Jealousy was flaming his grief into slow and sullen anger and he began to hunger for revenge. His thick wits could devise no way of harming the neglectful and fickle Mr. McKackney until in an evil moment he happened to meet my orchestral barber in the village tavern. To his fellow-countryman the peasant unfolded his tale of deception and heartache. They lingered over many glasses of beer and the barber became criminally confidential. He began to brag of his own importance in my household and hinted that upon his skill and fidelity hinged the success of the most important undertaking of my life.

The bearded one listened with more interest and fairly pricked up his ears when the barber became loquacious enough to tell him, "Every day I must trim the whiskers of the twenty-two visiting gentlemen exactly just so or there will be ten thousand devils to pay."

Hans Bumphauser objected that it was a sin to trim the whiskers at all, and that no sane man would ever lay hand upon a whisker except in kindness. But the barber sighed:

"Ach, but it is the music. I have not heard the wonderful music, but I have seen it every day."

Bumphauser wanted to know what the music had to do with a barber, and the latter was rash enough to say:

"It is the grand concert to-morrow, stupid. But if I do not do my duty right, the concert will be ruined. And Herr von McKackney will die of a broken heart."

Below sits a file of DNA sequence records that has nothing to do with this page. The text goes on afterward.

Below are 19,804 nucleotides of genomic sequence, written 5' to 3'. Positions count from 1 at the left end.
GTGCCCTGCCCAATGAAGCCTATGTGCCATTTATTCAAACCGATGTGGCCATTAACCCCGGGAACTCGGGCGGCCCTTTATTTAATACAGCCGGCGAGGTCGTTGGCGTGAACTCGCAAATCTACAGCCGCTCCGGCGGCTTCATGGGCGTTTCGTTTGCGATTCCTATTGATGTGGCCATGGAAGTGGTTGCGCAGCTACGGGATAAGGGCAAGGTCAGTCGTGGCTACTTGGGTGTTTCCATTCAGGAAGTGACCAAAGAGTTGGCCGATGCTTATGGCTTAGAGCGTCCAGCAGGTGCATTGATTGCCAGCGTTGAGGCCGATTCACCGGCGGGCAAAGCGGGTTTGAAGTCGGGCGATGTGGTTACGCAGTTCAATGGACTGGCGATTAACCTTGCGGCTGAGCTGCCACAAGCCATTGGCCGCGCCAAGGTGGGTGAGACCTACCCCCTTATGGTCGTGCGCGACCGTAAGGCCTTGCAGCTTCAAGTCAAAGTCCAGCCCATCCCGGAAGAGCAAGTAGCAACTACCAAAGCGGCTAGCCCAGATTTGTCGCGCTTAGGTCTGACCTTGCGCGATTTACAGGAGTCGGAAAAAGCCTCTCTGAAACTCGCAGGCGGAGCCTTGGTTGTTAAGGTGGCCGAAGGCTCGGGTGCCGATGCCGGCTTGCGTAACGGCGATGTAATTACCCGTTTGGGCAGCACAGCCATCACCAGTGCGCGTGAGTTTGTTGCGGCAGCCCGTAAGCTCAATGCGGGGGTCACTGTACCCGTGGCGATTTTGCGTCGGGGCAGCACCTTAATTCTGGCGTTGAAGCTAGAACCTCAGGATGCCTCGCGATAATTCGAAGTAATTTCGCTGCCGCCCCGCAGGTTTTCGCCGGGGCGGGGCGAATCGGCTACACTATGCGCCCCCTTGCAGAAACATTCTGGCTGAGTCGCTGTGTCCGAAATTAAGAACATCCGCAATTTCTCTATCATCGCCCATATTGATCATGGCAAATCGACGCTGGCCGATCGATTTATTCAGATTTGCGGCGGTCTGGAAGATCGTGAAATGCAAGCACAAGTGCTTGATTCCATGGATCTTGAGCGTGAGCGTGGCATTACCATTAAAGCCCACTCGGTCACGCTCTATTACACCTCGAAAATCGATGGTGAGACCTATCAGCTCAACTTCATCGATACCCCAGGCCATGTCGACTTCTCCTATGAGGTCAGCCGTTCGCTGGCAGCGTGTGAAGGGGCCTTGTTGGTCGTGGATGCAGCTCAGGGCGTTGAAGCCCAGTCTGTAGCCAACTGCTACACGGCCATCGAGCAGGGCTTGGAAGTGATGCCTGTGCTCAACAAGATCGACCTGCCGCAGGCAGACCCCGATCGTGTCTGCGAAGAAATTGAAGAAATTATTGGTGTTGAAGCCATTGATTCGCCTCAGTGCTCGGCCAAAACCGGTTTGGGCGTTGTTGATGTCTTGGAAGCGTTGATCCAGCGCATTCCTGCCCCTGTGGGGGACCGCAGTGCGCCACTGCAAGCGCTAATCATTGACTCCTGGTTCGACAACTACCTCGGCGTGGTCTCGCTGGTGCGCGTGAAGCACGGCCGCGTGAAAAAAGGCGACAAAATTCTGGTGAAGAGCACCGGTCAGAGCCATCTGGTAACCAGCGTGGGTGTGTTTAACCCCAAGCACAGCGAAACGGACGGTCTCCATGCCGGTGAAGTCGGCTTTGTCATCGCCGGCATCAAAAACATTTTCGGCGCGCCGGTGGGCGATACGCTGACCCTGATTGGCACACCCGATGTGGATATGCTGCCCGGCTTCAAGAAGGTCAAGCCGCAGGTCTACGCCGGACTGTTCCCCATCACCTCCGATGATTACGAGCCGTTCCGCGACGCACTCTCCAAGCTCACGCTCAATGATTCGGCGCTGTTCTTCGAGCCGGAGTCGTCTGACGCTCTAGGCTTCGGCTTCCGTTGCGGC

Of course the misguided peasant was keenly interested by this time, and he had heard enough to make him thirst for more information. The German farm-hand with whom he lodged had been previously summoned to the music-room to help move some heavy machinery, and he had watched the barber at work with his tuning. By persistent questioning Hans Bumphauser began to piece together a working theory of revenge. In short, his conclusion must have been that if in some way he could tamper with the whiskers of the twenty-two guests he would deal a mortal blow at the hated Herr von McKackney.

Ignorant of any menacing danger I was preparing to welcome the distinguished company of scientists and musicians. They were to arrive for dinner Saturday night. In the evening I planned to deliver a lecture to pave the way for the demonstration, and on Sunday morning they would listen to the first concert of the Hirsute Orchestra. Fearing to expose myself to baseless ridicule I had so worded my invitations that my guests should not learn the nature of my discovery until I had a chance to explain it on scientific grounds.

As was to be expected, they came in mingled moods of doubt and curiosity, but I flatter myself that before the dinner was over they had begun to consider the journey well worth while. After coffee and cigars in the library I requested their attention and began to read from a roll of manuscript. The savants were interested from the start. The originality of my views made them breathless, but I took them step by step from one unassailable premise to an equally sound conclusion. The first mention of "Whiskers" evoked a ripple of levity, but this was soon smothered in hearty applause as I began to describe the experiments which had led to the assembling of the Hirsute Orchestra. Then I laid my manuscript aside and announced in ringing tones: